Fortunately, the government is continuing to implement policies beneficial to gender equality. Additionally, women are pursuing secondary education at astounding rates, which is crucial in combating gender-based disparities as well as decreasing the gender wage gap in Namibia.

– Amy Helmendach
Photo: Flickr

Menstrual Health in NamibiaOn March 17, 2021, Namibia made the decision to no longer tax menstrual products beginning in the 2022-23 financial year. Currently, these products are taxed 15%, which makes it difficult for many to afford these essential items. The removal of this tax is an important change wherever it takes place. It is especially significant in places like Namibia where 73% of households do not even have adequate handwashing facilities. The tax elimination will not fix all issues related to the inaccessibility of menstrual products, however, it is a major step toward improving menstrual health in Namibia.

The Cycle of Period Poverty

Menstrual health is vital to one’s overall health. Globally, one in five girls misses school due to limited access to menstrual products. This means girls are missing up to one week of school every month. Consequently, students may find it difficult to keep up with their classmates and succeed in school. As getting an education is one of the most effective ways for people to lift themselves out of poverty, this puts girls at an even greater disadvantage and maintains the cycle of poverty.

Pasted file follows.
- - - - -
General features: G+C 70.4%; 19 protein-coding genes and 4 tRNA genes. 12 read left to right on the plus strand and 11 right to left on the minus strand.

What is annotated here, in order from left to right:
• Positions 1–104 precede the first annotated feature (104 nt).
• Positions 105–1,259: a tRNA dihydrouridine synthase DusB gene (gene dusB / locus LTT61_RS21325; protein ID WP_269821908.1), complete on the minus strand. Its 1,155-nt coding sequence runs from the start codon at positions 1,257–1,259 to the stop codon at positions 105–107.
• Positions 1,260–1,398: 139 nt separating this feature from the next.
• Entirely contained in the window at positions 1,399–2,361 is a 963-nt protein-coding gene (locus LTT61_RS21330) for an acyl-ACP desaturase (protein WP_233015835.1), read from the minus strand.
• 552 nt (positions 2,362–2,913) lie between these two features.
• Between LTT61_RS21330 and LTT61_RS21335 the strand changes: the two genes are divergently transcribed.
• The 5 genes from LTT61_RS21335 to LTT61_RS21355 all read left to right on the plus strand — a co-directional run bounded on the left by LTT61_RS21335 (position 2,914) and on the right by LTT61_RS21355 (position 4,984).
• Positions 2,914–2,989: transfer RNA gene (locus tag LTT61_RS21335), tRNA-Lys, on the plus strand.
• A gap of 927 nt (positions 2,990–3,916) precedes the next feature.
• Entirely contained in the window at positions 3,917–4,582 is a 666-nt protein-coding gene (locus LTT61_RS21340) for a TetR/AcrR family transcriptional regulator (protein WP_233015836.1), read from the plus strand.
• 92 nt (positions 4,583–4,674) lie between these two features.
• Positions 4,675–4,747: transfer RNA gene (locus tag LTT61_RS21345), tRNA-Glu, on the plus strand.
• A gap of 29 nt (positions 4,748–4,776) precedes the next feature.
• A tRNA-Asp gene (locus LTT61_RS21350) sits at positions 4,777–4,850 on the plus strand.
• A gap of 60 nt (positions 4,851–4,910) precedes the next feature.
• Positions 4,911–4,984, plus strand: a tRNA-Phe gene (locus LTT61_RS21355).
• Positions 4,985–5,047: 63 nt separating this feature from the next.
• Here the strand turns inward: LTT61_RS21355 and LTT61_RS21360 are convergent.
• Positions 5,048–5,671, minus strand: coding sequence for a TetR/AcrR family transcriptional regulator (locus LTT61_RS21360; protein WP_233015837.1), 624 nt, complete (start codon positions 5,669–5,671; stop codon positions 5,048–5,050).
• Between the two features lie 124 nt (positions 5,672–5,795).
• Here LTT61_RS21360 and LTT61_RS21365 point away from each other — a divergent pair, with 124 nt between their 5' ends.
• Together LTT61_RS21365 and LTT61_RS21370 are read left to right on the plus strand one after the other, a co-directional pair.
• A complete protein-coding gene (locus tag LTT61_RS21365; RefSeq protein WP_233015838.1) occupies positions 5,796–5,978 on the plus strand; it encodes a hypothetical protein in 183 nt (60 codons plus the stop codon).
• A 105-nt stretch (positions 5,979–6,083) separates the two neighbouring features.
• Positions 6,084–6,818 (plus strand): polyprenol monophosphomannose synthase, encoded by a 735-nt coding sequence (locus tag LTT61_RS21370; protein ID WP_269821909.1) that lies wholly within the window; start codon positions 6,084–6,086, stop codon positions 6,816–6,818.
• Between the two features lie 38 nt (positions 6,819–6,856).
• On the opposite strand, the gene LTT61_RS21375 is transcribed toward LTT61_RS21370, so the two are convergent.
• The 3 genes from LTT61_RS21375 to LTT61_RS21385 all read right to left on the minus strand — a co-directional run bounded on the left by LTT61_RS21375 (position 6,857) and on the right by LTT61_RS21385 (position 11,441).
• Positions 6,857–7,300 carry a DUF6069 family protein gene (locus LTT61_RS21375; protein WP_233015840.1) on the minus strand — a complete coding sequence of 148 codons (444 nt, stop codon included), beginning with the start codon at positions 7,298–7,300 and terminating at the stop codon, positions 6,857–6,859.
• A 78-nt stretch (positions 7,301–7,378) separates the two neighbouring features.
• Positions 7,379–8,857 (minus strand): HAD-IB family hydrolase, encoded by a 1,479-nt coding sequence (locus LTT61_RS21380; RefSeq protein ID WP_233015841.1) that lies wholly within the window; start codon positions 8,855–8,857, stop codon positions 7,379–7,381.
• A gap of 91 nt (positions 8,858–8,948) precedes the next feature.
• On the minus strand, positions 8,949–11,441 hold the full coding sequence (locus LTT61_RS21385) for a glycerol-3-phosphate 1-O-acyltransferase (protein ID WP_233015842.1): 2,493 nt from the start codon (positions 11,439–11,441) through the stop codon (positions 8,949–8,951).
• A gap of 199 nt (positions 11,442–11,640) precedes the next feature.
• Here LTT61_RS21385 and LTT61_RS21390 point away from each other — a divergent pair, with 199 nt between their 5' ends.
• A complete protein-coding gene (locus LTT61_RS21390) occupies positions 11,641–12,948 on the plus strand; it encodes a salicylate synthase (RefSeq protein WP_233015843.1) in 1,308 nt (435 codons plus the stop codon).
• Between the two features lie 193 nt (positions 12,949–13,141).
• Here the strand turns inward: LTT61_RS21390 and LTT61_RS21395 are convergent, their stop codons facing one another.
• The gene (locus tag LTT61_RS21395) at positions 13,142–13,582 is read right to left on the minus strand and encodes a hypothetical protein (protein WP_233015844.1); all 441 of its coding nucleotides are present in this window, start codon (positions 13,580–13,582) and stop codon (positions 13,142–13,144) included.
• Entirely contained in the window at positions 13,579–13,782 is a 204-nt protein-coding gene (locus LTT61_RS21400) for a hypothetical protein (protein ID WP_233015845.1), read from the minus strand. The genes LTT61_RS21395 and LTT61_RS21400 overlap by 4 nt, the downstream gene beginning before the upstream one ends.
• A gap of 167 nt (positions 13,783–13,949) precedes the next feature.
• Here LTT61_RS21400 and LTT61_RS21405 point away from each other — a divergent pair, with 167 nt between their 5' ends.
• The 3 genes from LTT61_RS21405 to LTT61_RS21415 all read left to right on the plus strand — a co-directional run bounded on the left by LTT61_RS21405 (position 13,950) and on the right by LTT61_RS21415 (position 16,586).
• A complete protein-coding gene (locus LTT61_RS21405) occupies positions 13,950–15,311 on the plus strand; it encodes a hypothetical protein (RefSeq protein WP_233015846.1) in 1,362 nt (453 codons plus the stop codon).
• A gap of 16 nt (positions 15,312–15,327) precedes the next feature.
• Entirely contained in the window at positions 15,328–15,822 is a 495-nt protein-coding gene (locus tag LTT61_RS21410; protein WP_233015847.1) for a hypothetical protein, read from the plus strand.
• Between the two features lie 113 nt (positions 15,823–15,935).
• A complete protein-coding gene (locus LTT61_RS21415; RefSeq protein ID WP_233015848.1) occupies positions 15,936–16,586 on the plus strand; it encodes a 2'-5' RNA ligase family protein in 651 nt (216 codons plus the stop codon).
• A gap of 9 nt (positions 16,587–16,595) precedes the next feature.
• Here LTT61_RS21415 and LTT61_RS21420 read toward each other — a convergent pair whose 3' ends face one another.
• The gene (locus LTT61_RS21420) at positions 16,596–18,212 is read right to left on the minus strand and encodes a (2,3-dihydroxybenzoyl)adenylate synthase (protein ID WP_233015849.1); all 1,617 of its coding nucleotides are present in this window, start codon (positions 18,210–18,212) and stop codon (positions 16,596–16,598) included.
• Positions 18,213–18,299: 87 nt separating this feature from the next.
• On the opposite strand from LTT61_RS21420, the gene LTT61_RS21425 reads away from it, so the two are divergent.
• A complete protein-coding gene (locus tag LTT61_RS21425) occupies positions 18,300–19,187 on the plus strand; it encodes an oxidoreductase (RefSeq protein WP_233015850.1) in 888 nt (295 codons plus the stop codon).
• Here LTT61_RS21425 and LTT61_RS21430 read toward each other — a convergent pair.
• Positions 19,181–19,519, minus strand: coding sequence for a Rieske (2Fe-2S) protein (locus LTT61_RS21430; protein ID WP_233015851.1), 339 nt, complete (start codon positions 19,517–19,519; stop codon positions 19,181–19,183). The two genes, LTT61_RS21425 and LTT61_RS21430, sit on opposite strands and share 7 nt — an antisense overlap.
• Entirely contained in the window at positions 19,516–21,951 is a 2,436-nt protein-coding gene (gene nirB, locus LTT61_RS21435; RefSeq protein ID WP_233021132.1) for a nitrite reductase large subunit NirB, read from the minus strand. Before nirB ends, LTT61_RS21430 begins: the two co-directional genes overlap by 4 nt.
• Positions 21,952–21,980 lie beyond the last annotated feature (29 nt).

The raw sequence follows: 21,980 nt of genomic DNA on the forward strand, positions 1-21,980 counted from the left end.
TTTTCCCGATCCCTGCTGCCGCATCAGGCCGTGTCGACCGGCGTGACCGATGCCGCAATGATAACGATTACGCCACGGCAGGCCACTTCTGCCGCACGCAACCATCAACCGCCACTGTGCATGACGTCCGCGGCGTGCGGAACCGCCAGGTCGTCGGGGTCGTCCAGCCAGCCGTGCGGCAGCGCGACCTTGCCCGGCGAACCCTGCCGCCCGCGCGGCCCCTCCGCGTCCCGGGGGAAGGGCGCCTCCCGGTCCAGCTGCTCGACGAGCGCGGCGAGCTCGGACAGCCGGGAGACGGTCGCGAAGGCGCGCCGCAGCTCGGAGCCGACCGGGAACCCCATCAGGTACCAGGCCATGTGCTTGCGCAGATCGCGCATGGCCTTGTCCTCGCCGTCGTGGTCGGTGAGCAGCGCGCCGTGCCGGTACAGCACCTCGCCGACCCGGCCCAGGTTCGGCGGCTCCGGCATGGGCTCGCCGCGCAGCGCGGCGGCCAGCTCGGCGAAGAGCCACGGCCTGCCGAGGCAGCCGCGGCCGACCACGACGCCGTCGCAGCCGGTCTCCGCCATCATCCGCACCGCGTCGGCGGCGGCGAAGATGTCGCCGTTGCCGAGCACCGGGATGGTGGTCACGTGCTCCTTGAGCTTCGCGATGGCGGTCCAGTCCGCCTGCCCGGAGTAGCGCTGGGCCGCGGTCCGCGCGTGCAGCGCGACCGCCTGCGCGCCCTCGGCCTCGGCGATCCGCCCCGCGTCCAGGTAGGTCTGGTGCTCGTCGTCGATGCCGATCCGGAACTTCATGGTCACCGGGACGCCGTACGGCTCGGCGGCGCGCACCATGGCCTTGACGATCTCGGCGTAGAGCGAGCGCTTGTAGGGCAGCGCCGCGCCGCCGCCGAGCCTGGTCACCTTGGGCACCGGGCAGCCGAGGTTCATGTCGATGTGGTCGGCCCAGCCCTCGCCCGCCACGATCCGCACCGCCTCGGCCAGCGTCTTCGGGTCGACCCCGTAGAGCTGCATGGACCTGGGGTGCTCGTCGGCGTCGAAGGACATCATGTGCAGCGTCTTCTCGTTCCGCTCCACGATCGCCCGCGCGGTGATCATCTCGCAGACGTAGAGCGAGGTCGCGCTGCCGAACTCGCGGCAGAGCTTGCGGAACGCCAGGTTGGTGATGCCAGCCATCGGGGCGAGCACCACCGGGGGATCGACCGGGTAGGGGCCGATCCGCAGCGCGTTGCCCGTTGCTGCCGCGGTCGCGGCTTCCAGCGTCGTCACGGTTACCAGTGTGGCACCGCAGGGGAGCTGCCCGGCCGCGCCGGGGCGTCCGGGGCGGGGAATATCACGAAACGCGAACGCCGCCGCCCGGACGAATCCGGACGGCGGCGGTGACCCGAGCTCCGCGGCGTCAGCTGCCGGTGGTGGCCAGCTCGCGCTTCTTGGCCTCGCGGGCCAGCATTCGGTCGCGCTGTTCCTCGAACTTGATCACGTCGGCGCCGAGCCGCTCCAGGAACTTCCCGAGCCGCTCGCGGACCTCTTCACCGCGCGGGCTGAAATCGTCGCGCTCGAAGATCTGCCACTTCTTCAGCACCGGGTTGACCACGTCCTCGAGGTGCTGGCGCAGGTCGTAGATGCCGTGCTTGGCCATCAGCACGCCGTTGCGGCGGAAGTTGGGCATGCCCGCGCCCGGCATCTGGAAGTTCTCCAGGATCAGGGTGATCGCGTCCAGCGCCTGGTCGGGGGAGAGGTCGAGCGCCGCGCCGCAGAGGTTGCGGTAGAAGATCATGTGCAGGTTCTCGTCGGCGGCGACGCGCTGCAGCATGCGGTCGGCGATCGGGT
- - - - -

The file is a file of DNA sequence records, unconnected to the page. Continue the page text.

This phenomenon is commonly referred to as period poverty. Period poverty is an unfortunate reality in Namibia and across the world. The goal of eliminating tampon tax and increasing the availability of menstrual products is to ensure no one misses opportunities simply because they are menstruating. Moreover, no one deserves to have to choose between buying sanitary products or buying food. Furthermore, no one should have to miss work or school simply because they cannot afford menstrual products. Making these products more easily available will reduce poverty and improve menstrual health in Namibia and around the world.